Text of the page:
Iranian security forces have prevented devotees of fans of late poet Ahmad Shamlou, who pushed for greater freedoms and had some of his work banned under successive governments, from marking the 18th anniversary of his death.
Eyewitnesses told RFE/RL’s Radio Farda that dozens of supporters of Shamlou attempted to hold a commemoration ceremony by his grave at a cemetery in the city or Karaj, west of Tehran, on July 24.
But security forces shut the gates of the cemetery in order to prevent any gathering at Shamlou’s grave, a member of Iran’s Writers Association who attempted to attend the event said.
Shamlou, who wrote poems describing an atmosphere of fear and repression following the 1979 revolution that brought the shah down and led to Islamic rule, is considered by many to have been Iran’s most influential contemporary poet.
Some of his work was banned in Iran under the secular rule of the Western-backed shah.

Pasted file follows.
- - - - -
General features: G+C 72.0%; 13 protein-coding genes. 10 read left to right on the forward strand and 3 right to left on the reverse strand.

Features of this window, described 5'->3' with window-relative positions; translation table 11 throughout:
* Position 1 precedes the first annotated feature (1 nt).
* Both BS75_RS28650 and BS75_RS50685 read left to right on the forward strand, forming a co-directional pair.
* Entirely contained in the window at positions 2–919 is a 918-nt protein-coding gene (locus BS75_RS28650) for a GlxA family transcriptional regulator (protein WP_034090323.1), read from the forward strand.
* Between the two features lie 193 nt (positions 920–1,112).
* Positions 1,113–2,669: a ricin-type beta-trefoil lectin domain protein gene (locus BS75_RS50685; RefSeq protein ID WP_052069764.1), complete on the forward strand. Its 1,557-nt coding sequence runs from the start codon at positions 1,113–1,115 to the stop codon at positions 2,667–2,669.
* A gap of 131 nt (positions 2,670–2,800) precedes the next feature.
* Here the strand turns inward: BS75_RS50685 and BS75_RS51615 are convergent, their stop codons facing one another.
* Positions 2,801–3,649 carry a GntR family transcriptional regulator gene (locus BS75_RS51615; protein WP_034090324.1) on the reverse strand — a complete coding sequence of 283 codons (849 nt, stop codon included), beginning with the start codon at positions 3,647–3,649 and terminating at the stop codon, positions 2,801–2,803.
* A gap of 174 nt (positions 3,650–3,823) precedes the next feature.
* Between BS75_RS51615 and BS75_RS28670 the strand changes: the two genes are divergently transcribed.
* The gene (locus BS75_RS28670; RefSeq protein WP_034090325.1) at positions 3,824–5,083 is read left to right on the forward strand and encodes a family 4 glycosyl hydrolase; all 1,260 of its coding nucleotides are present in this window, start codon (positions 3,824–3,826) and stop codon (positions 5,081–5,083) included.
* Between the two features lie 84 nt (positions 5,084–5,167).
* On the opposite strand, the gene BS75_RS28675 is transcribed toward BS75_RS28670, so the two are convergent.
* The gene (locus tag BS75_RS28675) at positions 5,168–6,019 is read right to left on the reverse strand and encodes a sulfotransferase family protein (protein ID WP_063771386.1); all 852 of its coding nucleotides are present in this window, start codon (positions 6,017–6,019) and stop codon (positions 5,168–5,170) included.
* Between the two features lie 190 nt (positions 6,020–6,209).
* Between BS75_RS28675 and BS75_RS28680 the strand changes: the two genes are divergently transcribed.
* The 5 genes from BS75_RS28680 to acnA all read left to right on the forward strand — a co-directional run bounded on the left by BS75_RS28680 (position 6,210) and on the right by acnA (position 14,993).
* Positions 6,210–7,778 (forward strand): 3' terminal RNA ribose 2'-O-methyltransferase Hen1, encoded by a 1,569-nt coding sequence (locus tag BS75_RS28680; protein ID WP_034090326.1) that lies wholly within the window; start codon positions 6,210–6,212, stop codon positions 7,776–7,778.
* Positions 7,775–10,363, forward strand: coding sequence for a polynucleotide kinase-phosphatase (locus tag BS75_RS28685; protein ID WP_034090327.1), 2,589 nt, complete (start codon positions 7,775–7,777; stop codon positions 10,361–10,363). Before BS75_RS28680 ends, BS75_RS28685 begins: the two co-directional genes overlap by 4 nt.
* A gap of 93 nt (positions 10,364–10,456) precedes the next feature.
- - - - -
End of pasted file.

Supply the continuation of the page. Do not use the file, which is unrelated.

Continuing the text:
Authorities have in past years repeatedly prevented people from marking Shamlou’s death and remembering him at his grave in Karaj.
This year, eyewitnesses said the gates of the cemetery remained shut after security forces dispersed the crowd.
Reports said up to five people were detained, including two members of the Writers Association, which has in recent years come under pressure from authorities.
One of those detained was later released, reports said.
Shamlou was awarded the Freedom of Expression prize by Human Rights Watch (HRW) for his efforts in support of human rights.
He died in Tehran in 2000.
Source: Radio Free Europe